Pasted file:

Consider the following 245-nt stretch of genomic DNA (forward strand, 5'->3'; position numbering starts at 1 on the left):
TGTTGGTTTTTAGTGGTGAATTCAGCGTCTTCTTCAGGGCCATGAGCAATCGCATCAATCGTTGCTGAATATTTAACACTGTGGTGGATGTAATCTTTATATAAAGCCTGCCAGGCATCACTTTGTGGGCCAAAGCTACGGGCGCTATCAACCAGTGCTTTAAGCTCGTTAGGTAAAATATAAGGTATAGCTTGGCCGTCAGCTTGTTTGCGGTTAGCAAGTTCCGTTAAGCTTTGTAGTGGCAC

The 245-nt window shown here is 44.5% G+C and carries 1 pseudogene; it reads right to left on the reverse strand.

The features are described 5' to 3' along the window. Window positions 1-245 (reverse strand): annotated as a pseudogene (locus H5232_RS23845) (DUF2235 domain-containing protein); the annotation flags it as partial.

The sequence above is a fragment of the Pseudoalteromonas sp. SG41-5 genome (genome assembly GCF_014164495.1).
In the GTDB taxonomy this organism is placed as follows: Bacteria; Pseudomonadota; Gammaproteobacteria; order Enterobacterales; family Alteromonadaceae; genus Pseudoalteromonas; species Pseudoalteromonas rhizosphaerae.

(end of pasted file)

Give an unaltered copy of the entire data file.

Consider the following 245-nt stretch of genomic DNA (forward strand, 5'->3'; position numbering starts at 1 on the left):
TGTTGGTTTTTAGTGGTGAATTCAGCGTCTTCTTCAGGGCCATGAGCAATCGCATCAATCGTTGCTGAATATTTAACACTGTGGTGGATGTAATCTTTATATAAAGCCTGCCAGGCATCACTTTGTGGGCCAAAGCTACGGGCGCTATCAACCAGTGCTTTAAGCTCGTTAGGTAAAATATAAGGTATAGCTTGGCCGTCAGCTTGTTTGCGGTTAGCAAGTTCCGTTAAGCTTTGTAGTGGCAC

The 245-nt window shown here is 44.5% G+C and carries 1 pseudogene; it reads right to left on the reverse strand.

The features are described 5' to 3' along the window. Window positions 1-245 (reverse strand): annotated as a pseudogene (locus H5232_RS23845) (DUF2235 domain-containing protein); the annotation flags it as partial.

The sequence above is a fragment of the Pseudoalteromonas sp. SG41-5 genome (genome assembly GCF_014164495.1).
In the GTDB taxonomy this organism is placed as follows: Bacteria; Pseudomonadota; Gammaproteobacteria; order Enterobacterales; family Alteromonadaceae; genus Pseudoalteromonas; species Pseudoalteromonas rhizosphaerae.